Applied Behavior Science for Health and Happiness
You Probably Didn’t Realize This, But You’re A Jerk
You Probably Didn’t Realize This, But You’re A Jerk

You Probably Didn’t Realize This, But You’re A Jerk

You Probably Didn't Realize This, ButIf you’ve ever managed people at work, taken a low-level psychology course (especially organizational or social psychology), or read an advice column about giving someone negative feedback, you’ve probably heard advice about giving criticism. The conventional wisdom advocates tactics like “couching” or “making a sandwich,” in which negative comments are preceded and followed by positive ones in order to soften the blow.

Unfortunately, while accompanying criticism with compliments feels less icky to the person delivering the message, some evidence suggests that feedback sandwiches dilute the message. Too much congratulatory bread can mask the flavors of the remonstrative meat (too far with the analogy?).

I recently read about a tactic of delivering criticism–really, asking people to stop an annoying behavior in the moment–in the book Good Manners for Nice People Who Sometimes Say F*uck by Amy Alkon. Alkon’s suggestion takes the best of the sandwich idea, which is trying to make a person more receptive to criticism by also offering an ego boost, without detracting from the central message that the person’s behavior has just got to change.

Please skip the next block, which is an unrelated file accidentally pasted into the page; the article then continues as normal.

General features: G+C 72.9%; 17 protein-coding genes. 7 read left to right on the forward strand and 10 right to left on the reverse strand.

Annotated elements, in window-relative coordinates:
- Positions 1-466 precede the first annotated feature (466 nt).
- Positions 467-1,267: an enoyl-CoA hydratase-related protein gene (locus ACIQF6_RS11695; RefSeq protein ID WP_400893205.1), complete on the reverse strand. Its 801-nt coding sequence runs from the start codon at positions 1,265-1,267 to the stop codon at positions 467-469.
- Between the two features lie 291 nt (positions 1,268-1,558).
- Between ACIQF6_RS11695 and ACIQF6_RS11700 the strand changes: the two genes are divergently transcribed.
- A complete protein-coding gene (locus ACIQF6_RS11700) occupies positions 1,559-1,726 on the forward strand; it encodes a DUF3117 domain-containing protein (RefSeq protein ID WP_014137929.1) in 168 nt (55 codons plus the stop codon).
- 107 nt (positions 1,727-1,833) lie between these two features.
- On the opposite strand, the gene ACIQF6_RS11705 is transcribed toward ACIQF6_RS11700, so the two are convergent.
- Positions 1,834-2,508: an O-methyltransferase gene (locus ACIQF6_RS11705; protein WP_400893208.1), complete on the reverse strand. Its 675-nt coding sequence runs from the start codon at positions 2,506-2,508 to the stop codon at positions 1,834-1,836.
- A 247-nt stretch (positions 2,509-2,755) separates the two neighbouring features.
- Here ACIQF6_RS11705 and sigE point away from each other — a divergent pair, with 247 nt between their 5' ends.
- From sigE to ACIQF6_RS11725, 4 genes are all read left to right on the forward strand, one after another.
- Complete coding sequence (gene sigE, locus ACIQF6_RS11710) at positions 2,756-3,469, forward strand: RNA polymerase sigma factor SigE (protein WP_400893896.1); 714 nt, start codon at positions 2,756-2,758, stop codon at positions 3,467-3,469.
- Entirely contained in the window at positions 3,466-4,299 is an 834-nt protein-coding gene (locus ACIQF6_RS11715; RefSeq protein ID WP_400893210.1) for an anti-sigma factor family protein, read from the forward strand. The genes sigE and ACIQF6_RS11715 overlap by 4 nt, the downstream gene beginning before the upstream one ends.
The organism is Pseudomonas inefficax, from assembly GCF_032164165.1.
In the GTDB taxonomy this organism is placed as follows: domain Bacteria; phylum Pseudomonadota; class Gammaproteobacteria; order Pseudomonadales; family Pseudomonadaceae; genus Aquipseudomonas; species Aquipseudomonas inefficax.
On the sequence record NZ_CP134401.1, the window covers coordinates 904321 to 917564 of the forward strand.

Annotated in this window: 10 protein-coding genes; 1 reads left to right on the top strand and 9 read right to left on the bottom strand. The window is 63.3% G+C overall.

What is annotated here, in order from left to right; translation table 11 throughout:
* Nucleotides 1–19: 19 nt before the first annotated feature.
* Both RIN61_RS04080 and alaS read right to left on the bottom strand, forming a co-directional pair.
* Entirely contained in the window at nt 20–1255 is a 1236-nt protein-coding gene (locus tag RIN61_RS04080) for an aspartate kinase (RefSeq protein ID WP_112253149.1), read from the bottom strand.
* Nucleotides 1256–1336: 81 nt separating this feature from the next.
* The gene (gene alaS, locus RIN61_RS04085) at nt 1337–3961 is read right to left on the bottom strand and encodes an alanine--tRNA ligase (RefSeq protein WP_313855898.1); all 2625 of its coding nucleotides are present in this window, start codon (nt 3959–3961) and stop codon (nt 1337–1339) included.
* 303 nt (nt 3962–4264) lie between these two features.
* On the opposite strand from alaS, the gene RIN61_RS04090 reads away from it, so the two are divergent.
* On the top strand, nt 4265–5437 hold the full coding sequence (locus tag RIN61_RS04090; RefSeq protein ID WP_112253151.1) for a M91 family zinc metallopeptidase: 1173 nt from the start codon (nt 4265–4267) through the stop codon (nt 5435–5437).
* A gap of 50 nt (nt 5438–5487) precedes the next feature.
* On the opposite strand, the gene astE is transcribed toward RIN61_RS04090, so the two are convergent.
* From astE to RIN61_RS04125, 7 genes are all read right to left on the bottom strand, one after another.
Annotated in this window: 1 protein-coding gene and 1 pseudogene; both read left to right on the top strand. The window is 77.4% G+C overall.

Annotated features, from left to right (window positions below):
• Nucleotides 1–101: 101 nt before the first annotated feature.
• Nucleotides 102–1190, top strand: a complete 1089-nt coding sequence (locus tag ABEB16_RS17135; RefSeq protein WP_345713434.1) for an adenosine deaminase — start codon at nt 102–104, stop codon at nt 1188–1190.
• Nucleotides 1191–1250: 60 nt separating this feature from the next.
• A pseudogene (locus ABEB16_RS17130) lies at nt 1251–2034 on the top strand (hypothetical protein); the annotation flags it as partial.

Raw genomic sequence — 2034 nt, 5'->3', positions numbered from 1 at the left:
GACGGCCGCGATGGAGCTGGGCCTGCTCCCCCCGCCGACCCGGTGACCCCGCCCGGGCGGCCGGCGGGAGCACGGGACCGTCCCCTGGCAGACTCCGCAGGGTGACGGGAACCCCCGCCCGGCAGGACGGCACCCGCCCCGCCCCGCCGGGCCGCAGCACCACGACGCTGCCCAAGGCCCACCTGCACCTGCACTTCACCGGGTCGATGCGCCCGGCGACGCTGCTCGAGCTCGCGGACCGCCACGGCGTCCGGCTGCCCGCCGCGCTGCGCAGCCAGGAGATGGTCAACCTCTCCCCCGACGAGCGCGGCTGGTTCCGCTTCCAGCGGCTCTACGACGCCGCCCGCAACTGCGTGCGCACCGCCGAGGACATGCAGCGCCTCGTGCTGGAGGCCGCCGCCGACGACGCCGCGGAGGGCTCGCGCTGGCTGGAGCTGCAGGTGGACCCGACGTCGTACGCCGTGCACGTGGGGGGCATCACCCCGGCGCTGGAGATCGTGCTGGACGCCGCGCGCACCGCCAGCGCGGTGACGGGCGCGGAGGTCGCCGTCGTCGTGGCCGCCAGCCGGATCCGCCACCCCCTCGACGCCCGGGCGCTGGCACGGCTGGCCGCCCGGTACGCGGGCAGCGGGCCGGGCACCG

The advice is simple. When someone:

  • Blasts music from their car in front of your house
  • Neglects to pick up their dog’s deposits from the sidewalk
  • Clicks away on a mobile device without headphones on an airplane or bus
  • Etcetera  . . .

you can preface the request that they stop with the simple phrase “You probably didn’t realize this, but . . .:

  • We can hear your music from inside the house
  • There’s a city ordinance that says you need to pick that up
  • The sound from your phone really carries.”

Chances are, yes, the person totally realizes that their behavior is disruptive and was hoping that no one would care enough to pipe up. But by giving him the opportunity to pretend it was actually an oversight and not an incident of jackassery, you allow the person to save face when he complies with your request.

Alkon calls this a “no-blaming/”just the facts, ma’am” approach . . . you aren’t giving them orders, you’re simply pointing out a helpful fact . . . if they care at all about being considerate, or at least being perceived as considerate, you’ve just put them in the best possible mind-set” to act considerate.

Have you ever tried something like the “you probably didn’t realize this but” approach? Did it work for you?